I.   Media Display Density

    With the number of devices in use today with different sizes, resolutions and pixel densities, it becomes critical to factor in these while setting the proper media query for different screens. One of such important factors is Display Density.

    Display Density or Pixel Density is basically the number of pixels you can fit in a fixed space. This fixed space is normally measured in inches and so the unit used to define Display Density is PPI and DPI (because sometimes pixels are also referred to as Dots). Please note that Display Density is different from Resolution. To learn the difference, lets take the example of an iPhone 6 whose resolution would be 7501334 pixels whereas its Pixel Density is 326 PPI.

    What is a Pixel?

    "In digital imaging, a pixel, pel, or picture element is a physical point in a raster image, or the smallest addressable element in an all points addressable display device; so it is the smallest controllable element of a picture represented on the screen."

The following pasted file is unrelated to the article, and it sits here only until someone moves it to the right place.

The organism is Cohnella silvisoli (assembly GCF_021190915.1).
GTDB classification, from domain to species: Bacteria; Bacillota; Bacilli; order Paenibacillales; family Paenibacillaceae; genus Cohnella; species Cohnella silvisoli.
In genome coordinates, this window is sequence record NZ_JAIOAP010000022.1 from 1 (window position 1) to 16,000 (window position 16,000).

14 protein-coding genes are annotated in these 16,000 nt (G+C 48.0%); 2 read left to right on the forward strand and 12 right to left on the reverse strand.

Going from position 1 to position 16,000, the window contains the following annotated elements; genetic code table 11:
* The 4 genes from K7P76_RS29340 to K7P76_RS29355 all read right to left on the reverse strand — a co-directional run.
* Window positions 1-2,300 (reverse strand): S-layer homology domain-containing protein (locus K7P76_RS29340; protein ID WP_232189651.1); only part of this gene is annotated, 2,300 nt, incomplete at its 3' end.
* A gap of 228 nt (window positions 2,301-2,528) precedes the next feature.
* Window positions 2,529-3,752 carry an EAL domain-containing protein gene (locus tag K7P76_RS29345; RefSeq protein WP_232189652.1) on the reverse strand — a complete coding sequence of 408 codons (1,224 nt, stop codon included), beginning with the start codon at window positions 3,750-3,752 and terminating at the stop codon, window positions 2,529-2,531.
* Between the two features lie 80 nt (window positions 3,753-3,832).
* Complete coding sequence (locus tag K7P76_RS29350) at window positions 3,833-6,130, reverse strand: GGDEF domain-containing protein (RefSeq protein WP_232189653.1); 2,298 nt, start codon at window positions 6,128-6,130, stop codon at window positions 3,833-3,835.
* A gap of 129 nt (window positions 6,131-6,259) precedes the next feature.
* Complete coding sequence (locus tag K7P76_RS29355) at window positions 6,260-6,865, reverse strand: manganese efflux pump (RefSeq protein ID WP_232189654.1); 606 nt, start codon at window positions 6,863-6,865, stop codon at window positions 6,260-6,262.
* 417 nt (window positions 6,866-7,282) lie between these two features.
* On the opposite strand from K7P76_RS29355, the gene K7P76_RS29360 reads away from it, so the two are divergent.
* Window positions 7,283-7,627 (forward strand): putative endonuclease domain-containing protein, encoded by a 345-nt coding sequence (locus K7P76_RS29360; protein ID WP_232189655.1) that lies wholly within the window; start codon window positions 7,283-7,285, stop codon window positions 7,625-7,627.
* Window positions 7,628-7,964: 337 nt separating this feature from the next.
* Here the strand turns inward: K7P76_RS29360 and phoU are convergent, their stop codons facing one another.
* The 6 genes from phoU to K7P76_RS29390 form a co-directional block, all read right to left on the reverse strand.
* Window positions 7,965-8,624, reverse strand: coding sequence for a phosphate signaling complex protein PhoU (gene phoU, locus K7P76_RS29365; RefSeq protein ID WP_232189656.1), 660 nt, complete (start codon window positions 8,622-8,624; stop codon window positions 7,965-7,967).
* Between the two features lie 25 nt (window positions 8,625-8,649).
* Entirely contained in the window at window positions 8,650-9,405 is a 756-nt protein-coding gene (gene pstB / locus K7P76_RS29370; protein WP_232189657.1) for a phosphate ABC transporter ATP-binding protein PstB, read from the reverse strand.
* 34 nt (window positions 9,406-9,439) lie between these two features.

Dots Per Inch (DPI)

    DPI measurement is an old measure to use for 'pixel density'. It is a terminology which was mainly used for Printing and publishing in laser and inkjet printers. Generally, normal monitors display around 72 DPI to 120 DPI and for laptop's screen it is slightly higher. And if we are talking about High DPI or Retina Scale, it is minimum 200 DPI or greater).

    Below Various Display Density Constraints are describe with proper definition and meaning:-

    A).Pixels density calculation DPI / PPI